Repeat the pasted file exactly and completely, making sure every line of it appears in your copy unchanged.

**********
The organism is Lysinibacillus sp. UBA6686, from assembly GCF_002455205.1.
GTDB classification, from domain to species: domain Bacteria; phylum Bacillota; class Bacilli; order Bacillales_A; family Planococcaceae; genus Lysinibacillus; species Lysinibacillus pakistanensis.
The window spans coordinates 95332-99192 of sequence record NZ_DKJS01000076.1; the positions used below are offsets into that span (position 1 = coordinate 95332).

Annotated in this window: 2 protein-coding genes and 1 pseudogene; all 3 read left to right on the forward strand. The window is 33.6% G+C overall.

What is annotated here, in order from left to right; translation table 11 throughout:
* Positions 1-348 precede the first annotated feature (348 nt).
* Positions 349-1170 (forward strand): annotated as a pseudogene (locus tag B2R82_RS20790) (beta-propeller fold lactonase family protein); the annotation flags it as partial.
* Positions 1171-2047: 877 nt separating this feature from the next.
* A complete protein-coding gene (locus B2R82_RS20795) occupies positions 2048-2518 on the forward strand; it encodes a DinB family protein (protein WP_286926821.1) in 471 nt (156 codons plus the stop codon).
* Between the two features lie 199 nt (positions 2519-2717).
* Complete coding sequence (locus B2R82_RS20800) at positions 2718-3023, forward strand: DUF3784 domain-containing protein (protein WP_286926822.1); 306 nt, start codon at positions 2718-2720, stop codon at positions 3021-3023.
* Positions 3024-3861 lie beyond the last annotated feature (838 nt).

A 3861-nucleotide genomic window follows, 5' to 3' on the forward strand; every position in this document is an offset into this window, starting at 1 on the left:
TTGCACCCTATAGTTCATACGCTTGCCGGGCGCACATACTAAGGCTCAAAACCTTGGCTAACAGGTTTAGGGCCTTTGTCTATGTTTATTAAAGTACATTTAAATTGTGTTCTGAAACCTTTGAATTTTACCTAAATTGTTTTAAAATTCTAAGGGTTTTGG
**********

The organism is Lysinibacillus sp. UBA6686, from assembly GCF_002455205.1.
GTDB classification, from domain to species: domain Bacteria; phylum Bacillota; class Bacilli; order Bacillales_A; family Planococcaceae; genus Lysinibacillus; species Lysinibacillus pakistanensis.
The window spans coordinates 95332-99192 of sequence record NZ_DKJS01000076.1; the positions used below are offsets into that span (position 1 = coordinate 95332).

Annotated in this window: 2 protein-coding genes and 1 pseudogene; all 3 read left to right on the forward strand. The window is 33.6% G+C overall.

What is annotated here, in order from left to right; translation table 11 throughout:
* Positions 1-348 precede the first annotated feature (348 nt).
* Positions 349-1170 (forward strand): annotated as a pseudogene (locus tag B2R82_RS20790) (beta-propeller fold lactonase family protein); the annotation flags it as partial.
* Positions 1171-2047: 877 nt separating this feature from the next.
* A complete protein-coding gene (locus B2R82_RS20795) occupies positions 2048-2518 on the forward strand; it encodes a DinB family protein (protein WP_286926821.1) in 471 nt (156 codons plus the stop codon).
* Between the two features lie 199 nt (positions 2519-2717).
* Complete coding sequence (locus B2R82_RS20800) at positions 2718-3023, forward strand: DUF3784 domain-containing protein (protein WP_286926822.1); 306 nt, start codon at positions 2718-2720, stop codon at positions 3021-3023.
* Positions 3024-3861 lie beyond the last annotated feature (838 nt).

A 3861-nucleotide genomic window follows, 5' to 3' on the forward strand; every position in this document is an offset into this window, starting at 1 on the left:
TTGCACCCTATAGTTCATACGCTTGCCGGGCGCACATACTAAGGCTCAAAACCTTGGCTAACAGGTTTAGGGCCTTTGTCTATGTTTATTAAAGTACATTTAAATTGTGTTCTGAAACCTTTGAATTTTACCTAAATTGTTTTAAAATTCTAAGGGTTTTGG